There are only two reasons to start a business: either you’ve spotted a technical discontinuity, or you’ve spotted a market discontinuity, and you’re looking to leverage that observation. But the reality is, this line of thinking and and should be extended to cover your entire organisation and operations — and failing to do so is one of the most common causes of lost profit, time, and opportunity that I’ve seen.
Over time, organisations grow organically, and if unguided, in unpredictable ways. Perhaps you started off as a small technology firm. Over time, it became obvious that the rock-star developer that helped found the company is actually a terrible manager of people. So you make him the CTO and hire a VP of Engineering from the outside. Next year, you realise he’s great with technology thought leadership, but terrible in front of customers. So you hire a Chief Science Officer. Now you’re a company of say 50 people, and those 50 include a CTO, CSO, and VP of Engineering. What on earth are you doing?
This sort of unguided evolution happens all the time. It happens in organisational structures; it happens in decisions around physical location; it happens in the development of process and procedures; it happens in the selection of software and tools; and 99 times out of 100, if you haven’t thought about it in advance, you’ll find yourself reinventing the wheel. Don’t.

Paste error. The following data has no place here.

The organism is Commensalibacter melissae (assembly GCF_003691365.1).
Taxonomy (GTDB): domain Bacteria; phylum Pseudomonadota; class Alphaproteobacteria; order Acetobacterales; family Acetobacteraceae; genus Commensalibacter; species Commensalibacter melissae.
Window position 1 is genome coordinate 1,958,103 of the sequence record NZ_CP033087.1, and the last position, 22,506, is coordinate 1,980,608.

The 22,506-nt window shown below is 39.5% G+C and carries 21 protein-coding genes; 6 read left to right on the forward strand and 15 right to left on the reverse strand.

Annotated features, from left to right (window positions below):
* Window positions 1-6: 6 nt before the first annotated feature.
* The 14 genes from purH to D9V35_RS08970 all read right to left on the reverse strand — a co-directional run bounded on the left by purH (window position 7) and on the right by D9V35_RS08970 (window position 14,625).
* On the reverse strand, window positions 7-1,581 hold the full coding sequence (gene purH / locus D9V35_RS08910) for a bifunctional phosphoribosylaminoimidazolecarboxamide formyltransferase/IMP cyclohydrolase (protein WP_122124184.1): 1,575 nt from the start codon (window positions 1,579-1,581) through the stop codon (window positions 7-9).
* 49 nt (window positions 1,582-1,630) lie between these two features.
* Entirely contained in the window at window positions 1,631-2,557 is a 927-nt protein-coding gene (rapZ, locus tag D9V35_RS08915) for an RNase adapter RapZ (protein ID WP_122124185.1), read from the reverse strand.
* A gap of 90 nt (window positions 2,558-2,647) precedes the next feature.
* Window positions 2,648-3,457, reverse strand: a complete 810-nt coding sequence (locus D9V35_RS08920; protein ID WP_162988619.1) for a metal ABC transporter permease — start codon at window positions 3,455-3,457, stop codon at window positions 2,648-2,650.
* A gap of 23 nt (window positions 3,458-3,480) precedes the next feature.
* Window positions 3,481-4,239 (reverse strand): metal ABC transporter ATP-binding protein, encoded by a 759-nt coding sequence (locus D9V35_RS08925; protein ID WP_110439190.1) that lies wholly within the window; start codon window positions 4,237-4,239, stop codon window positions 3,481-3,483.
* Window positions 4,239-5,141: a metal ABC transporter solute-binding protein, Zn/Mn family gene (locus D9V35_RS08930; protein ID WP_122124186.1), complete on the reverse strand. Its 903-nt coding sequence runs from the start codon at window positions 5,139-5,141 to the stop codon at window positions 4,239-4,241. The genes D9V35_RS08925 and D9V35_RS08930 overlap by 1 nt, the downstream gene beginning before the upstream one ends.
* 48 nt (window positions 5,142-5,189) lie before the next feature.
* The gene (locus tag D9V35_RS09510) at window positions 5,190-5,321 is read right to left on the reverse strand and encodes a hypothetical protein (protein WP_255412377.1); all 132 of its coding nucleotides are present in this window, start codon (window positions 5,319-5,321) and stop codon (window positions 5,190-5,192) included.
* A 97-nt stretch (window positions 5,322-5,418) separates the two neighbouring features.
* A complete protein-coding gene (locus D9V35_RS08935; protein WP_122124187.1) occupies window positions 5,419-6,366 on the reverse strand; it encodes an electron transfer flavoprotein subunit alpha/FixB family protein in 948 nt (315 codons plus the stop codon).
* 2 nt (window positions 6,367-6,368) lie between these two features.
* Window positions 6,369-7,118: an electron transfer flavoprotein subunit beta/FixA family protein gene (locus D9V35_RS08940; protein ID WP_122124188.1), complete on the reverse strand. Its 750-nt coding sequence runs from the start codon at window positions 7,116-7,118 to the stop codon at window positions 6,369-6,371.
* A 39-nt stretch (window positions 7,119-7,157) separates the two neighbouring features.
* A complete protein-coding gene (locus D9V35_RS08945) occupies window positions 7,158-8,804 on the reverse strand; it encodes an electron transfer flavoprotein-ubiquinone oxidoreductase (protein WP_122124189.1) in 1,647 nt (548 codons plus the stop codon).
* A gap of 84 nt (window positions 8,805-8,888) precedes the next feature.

Of course, there are great reasons to reinvent the wheel. If we hadn’t we’d never have come up treads for farm and construction machinery. But don’t let it happen by accident. Every day, every time you make structural or process decision, look critically at the thing you’re changing and see if you’re trying to do something unique in the world of business — something that will give you sustainable competitive advantage.
Then step back and take a look at the next year. On what trajectory is your business? What things are you going to need to change? Can any of those things be changed in a way that drastically improves your position with your customers, competitors, and shareholders? If not, that’s OK. Not everything can be innovative, but you should at least look. And if you see one or at most two truly unique things you can do that will have that sort of far-reaching impact, then do them. Focus on those.
For everything else, hire a consultant. Seriously. If you know something needs to change, but can’t see a way to change it in a fundamental, earth-shattering, Philosopher’s Stone sort of way, then instead just do it “the normal way”. And if you don’t know what the normal way is, that’s OK too. You can’t be expected to know everything. But there are very few problems that haven’t already been solved hundreds of times in business over hundreds of years. And those solutions have been optimised to be truly, genuinely effective. Hire someone who knows what that optimised, standard way of doing things for your particular problem is. The money you spend on the outside expertise will far out-way the inefficiencies you’ll cause by reinventing the wheel in a non-standard way that doesn’t seek to fundamentally change the paradigm of your business.
OK, enough soap box for today!